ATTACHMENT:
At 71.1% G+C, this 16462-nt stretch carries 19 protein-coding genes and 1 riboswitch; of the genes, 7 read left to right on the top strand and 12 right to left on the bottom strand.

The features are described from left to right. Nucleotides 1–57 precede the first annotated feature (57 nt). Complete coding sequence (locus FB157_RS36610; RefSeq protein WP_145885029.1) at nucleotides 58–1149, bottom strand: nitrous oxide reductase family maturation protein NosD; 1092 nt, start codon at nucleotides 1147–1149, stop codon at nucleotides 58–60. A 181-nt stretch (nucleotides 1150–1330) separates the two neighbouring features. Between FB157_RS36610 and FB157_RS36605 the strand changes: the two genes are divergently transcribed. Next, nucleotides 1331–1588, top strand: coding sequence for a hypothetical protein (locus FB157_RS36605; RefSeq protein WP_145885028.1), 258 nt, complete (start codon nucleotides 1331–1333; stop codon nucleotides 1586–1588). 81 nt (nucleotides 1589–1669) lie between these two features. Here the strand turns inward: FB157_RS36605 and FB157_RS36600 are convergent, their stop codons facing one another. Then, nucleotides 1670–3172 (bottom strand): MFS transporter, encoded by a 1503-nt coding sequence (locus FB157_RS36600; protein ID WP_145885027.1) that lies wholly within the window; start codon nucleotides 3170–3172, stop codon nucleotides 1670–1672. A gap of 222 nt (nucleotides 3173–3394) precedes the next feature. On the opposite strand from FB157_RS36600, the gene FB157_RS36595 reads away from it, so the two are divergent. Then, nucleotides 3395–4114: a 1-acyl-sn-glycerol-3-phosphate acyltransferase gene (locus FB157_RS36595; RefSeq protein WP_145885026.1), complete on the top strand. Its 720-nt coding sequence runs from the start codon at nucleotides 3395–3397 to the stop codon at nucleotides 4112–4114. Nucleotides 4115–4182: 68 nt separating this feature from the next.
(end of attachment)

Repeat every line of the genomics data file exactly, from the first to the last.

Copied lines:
At 71.1% G+C, this 16462-nt stretch carries 19 protein-coding genes and 1 riboswitch; of the genes, 7 read left to right on the top strand and 12 right to left on the bottom strand.

The features are described from left to right. Nucleotides 1–57 precede the first annotated feature (57 nt). Complete coding sequence (locus FB157_RS36610; RefSeq protein WP_145885029.1) at nucleotides 58–1149, bottom strand: nitrous oxide reductase family maturation protein NosD; 1092 nt, start codon at nucleotides 1147–1149, stop codon at nucleotides 58–60. A 181-nt stretch (nucleotides 1150–1330) separates the two neighbouring features. Between FB157_RS36610 and FB157_RS36605 the strand changes: the two genes are divergently transcribed. Next, nucleotides 1331–1588, top strand: coding sequence for a hypothetical protein (locus FB157_RS36605; RefSeq protein WP_145885028.1), 258 nt, complete (start codon nucleotides 1331–1333; stop codon nucleotides 1586–1588). 81 nt (nucleotides 1589–1669) lie between these two features. Here the strand turns inward: FB157_RS36605 and FB157_RS36600 are convergent, their stop codons facing one another. Then, nucleotides 1670–3172 (bottom strand): MFS transporter, encoded by a 1503-nt coding sequence (locus FB157_RS36600; protein ID WP_145885027.1) that lies wholly within the window; start codon nucleotides 3170–3172, stop codon nucleotides 1670–1672. A gap of 222 nt (nucleotides 3173–3394) precedes the next feature. On the opposite strand from FB157_RS36600, the gene FB157_RS36595 reads away from it, so the two are divergent. Then, nucleotides 3395–4114: a 1-acyl-sn-glycerol-3-phosphate acyltransferase gene (locus FB157_RS36595; RefSeq protein WP_145885026.1), complete on the top strand. Its 720-nt coding sequence runs from the start codon at nucleotides 3395–3397 to the stop codon at nucleotides 4112–4114. Nucleotides 4115–4182: 68 nt separating this feature from the next.